As for air quality, atmospheric scientists are mostly concerned with the increasing number of megacities (> 10 million people) - only 4 in 1975, currently 16, and 20+ by 2015, mostly in less-developed nations. Problems such as ozone (near the surface, ozone is bad, in the ozone layer in the stratosphere, ozone is good - I know, it's complicated), fine particulate matter and NOx are some of the the bigger issues in urban air - typically related to adverse health effects. This is the focus of my current research, as I prepare for a field study that will look at impact of the urban outflow (polluted air) of Mexico City as it is transported into the surrounding regions. As chemists, we are looking at the major factors involved in the chemistry of this polluted air mass, to determine the impact it has downwind of Mexico City. Perhaps someday this work will help us to better understand the complex chemistry of urban air in such a way that it will enable policy makers to do their jobs more confidently.
It certainly is an interesting ride. We don't have all the answers. If we did, I wouldn't have a job. For now, I'll keep toiling away in my corner of the field, feeling a little more confident that what I'm doing can fit into the big picture and maybe someday make a difference.

1 comment:

meg & critch said...

It's great that you were able to connect with other people researching in your field. I am sure working in a lab can make you feel kinda disconnected from the big picture.

Environmental issues are very complex. It includes so many scientific, social, ecomonic and political aspects.

I think as individuals we do have more power to make changes than we think. But it requires a change of attitude and beliefs about how we live our lives. We consume far too much. And for some reason we think the rules of nature that apply to every other species, don't apply to us.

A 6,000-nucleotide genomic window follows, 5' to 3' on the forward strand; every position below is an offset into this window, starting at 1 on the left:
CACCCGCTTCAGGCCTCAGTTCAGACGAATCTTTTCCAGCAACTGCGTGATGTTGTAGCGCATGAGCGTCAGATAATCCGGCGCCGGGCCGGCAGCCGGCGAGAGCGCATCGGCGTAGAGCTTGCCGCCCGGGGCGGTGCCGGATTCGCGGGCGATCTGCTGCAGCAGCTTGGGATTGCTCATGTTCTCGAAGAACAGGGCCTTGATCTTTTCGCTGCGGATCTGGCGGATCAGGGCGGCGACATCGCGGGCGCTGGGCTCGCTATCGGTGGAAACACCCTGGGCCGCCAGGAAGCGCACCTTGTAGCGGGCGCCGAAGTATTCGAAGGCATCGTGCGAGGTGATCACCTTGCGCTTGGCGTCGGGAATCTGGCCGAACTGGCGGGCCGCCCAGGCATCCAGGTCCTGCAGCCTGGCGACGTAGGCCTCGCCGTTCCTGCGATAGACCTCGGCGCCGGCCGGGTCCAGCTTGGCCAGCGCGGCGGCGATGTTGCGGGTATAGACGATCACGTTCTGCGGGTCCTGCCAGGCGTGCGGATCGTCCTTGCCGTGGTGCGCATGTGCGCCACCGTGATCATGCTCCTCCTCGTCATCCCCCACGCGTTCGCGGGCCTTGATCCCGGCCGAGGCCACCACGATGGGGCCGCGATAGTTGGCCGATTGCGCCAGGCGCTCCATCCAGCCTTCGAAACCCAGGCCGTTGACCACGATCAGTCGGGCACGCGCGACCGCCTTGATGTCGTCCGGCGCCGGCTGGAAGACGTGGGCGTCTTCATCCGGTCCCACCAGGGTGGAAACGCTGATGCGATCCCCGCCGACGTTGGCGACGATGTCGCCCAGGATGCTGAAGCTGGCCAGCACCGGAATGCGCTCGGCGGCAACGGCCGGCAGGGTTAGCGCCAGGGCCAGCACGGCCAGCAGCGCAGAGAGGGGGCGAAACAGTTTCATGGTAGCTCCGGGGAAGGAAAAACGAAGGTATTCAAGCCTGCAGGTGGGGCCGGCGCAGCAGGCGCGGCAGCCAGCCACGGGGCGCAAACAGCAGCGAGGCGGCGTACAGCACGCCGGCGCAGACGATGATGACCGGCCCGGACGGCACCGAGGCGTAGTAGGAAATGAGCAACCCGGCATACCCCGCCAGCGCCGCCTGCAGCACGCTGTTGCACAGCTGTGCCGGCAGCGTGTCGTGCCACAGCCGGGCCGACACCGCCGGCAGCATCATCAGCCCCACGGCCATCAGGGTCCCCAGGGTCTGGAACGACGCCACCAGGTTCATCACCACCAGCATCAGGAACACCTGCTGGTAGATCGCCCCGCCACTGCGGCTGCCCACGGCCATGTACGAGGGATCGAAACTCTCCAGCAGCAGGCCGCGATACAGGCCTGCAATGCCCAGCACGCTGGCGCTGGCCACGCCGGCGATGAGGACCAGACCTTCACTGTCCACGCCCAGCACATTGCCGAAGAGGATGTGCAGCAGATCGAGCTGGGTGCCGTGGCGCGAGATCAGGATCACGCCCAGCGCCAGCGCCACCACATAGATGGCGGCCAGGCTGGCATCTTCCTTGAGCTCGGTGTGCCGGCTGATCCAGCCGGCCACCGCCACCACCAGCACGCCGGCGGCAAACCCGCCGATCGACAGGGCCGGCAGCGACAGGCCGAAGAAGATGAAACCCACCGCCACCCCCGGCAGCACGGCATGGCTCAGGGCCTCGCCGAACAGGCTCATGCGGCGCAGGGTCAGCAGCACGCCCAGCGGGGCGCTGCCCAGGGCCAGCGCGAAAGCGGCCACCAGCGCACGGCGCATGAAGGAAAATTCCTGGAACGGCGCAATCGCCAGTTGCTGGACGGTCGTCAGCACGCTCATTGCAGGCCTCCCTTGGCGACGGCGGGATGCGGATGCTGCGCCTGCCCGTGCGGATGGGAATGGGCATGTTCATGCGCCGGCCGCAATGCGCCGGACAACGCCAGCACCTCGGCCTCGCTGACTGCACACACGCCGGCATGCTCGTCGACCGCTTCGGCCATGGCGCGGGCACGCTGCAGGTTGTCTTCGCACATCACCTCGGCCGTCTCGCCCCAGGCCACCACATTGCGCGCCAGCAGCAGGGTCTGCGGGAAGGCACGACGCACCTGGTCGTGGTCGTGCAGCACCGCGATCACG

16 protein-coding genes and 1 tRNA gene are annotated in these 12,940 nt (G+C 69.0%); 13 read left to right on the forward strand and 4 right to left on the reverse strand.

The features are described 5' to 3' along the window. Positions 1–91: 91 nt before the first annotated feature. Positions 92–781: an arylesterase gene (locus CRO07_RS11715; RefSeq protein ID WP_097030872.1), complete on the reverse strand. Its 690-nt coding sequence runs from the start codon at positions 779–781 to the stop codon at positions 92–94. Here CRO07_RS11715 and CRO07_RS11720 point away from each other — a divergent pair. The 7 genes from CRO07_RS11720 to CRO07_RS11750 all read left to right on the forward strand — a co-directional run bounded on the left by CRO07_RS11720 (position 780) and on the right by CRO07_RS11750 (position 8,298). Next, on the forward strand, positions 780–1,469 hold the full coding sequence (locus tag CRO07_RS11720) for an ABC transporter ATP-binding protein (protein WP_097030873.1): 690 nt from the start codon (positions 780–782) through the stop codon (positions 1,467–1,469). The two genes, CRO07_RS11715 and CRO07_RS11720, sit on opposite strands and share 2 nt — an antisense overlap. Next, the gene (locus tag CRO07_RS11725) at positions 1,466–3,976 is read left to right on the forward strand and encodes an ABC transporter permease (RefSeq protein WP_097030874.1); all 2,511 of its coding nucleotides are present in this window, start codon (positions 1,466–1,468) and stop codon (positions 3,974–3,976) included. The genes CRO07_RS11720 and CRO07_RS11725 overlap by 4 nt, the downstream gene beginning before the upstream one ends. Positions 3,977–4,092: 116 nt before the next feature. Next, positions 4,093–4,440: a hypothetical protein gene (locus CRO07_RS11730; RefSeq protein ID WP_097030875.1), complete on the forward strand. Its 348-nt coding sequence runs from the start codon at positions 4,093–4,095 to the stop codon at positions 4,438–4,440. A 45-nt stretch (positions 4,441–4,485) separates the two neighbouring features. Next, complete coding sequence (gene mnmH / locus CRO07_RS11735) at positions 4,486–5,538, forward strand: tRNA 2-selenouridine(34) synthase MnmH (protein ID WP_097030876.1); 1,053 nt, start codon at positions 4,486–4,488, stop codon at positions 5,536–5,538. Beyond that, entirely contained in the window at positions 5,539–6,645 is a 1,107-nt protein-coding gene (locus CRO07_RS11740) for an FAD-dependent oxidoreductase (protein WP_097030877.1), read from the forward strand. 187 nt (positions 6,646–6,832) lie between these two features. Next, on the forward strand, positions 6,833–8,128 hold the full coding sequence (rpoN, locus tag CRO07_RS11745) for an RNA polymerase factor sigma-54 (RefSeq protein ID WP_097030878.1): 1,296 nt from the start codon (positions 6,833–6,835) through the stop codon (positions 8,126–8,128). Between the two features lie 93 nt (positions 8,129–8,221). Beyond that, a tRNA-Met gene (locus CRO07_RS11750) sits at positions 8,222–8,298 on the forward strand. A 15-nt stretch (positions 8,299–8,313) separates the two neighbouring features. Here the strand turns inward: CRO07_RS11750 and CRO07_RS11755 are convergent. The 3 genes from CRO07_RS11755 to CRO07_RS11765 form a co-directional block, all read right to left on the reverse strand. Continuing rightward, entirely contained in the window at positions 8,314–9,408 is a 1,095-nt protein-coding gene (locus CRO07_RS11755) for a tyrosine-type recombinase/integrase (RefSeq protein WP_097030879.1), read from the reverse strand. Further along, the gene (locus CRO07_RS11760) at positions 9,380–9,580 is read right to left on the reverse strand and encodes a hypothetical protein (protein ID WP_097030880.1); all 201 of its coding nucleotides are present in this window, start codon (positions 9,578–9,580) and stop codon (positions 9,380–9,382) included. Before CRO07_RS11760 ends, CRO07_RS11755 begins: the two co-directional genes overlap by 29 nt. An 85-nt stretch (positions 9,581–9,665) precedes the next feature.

Human nature is a funny thing. We want so much to fit in, be accepted and look successful, that we are willing to spend our lives working to buy junk that eventually ends up in the oceans and in the air. We are in essence choosing to kill ourselves off.

Eventually we are going to have to get very practical about our survival.

Christian and I often talk about these things. How to simplify and reduce. I know these ways of thinking are foreign to many people. And being thrifty or simplifying is usually not "cool". But really, we aren't in high school anymore. The stakes are a little more important than being percieved as cool.

But like everything in life- it's a process. There are lots of tough decisions. For example - we went to Amsterdam. How much pollution did our flight create? I drive a gas guzzeler because we can't afford a newer car. We live in a three bedroom house when there is just two of us. How much unnecessary energy does that cost? Or what about the family biz? Those trucks aren't exactly ozone friendly.

You can go crazy trying to piece it together. But I don't think that means we don't accept responsiblilty for our livestyles.
There are many things that we can do. Some take more time than others.(Eventually we will own a more efficient car- or maybe not own a car at all.)

Good post and beautiful photos!